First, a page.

Polman and Emich had research participants do the following three things:
- draw an alien for a story they were going to write themselves or for someone else’s story. The aliens people sketched for others were more creative than the ones they drew for themselves.
- come up with gift ideas for themselves, for someone close to them, or for someone far away. The result: The more distant the recipient, the more creative the gift.
- solve the following problem:
A prisoner was attempting to escape from a tower. He found a rope in his cell that was half as long enough to permit him to reach the ground safely. He divided the rope in half, tied the two parts together, and escaped. How could he have done this?
Polman and Emich say the principle at work is something called “construal-level theory,” which in simple terms means that we think in more abstract terms about distant problems (or problems belonging to distant people) — and thinking at a more abstract level produces more creative solutions.
Based on these findings, Daniel Pink suggests these three ideas to more effectively solve problems:
1. Trade problems with someone. When you get stuck, stop hammering away at the problem and find a colleague to swap with.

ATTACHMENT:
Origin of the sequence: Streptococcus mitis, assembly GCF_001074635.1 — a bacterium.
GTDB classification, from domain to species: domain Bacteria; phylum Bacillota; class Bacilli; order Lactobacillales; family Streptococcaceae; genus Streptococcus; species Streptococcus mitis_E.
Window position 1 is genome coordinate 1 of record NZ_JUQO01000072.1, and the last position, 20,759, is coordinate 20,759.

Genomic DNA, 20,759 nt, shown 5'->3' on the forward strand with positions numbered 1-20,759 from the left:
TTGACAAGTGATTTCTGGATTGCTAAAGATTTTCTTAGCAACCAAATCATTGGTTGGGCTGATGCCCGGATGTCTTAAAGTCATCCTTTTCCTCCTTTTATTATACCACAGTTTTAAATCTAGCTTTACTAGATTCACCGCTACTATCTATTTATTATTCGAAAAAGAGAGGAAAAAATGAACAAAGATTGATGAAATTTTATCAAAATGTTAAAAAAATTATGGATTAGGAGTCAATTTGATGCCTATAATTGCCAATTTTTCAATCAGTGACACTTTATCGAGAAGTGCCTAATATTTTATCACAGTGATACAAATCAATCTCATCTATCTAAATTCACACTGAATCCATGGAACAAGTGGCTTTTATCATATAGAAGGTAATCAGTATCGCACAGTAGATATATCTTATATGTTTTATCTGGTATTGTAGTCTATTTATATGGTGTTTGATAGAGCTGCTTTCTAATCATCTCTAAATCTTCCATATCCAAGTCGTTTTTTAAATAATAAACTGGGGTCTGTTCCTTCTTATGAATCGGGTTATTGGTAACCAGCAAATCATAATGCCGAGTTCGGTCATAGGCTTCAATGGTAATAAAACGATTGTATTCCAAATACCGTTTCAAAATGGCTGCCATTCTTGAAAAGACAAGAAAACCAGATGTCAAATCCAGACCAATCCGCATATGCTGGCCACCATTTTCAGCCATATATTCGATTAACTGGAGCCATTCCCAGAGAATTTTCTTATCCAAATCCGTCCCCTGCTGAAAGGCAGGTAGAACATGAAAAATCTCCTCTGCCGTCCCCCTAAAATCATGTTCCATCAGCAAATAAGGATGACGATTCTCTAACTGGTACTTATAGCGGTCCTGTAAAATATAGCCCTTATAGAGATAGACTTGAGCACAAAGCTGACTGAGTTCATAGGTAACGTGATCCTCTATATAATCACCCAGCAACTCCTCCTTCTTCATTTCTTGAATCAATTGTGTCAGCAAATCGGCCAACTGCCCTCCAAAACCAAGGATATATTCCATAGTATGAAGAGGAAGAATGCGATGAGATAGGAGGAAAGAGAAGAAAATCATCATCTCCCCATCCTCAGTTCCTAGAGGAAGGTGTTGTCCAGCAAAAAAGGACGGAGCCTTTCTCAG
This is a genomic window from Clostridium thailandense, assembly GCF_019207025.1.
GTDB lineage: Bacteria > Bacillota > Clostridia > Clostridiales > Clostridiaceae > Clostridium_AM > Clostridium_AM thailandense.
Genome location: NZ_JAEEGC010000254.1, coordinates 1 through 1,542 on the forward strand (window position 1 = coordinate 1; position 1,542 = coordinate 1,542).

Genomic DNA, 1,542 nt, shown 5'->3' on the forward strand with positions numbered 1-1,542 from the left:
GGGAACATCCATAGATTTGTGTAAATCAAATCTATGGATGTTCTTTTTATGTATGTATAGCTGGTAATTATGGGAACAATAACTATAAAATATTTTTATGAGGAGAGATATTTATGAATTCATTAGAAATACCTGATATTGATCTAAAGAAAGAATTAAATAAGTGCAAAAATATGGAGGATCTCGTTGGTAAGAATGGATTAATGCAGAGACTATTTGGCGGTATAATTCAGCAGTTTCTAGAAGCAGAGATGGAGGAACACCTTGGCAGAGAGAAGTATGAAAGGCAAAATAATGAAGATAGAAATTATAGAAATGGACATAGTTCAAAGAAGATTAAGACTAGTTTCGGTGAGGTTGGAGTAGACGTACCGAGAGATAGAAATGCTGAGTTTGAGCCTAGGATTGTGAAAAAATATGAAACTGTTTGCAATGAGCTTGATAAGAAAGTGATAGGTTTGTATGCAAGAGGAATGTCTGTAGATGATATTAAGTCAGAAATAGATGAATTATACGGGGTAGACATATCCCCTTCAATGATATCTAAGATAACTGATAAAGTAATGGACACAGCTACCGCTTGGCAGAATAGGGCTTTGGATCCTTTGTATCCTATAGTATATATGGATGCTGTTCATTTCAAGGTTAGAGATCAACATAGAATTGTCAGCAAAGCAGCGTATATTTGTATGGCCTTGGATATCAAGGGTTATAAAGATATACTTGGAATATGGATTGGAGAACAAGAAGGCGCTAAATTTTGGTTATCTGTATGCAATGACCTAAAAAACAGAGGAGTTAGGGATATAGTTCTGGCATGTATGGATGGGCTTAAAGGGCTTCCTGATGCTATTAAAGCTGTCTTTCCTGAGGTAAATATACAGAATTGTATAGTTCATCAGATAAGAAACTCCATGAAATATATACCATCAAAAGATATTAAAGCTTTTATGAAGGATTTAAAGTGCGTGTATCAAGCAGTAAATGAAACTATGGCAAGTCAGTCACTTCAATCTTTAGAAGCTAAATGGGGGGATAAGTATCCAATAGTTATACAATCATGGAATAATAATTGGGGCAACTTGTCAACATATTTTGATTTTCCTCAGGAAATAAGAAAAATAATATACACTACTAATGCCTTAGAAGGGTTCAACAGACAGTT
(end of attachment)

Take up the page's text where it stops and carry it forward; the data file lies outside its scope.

2. Solve problems on behalf of someone else. Create some psychological distance from your project by pretending that you’re doing it on behalf of someone else. Use your imagination here: the “other person” could be the woman across the hall, a relative, or a stranger halfway across the world. The farther away, the better.
3. Put some distance between yourself and your project. Writers know something magical happens when you put your manuscript away in a drawer. When you come back to it a week or a month or six months later, you have a fresher, more creative perspective on the work. When you can, build some slack into your deadlines and try putting your work out of sight for as long as you can manage.
I believe that if these strategies can work for adults, they can also successfully be applied by students.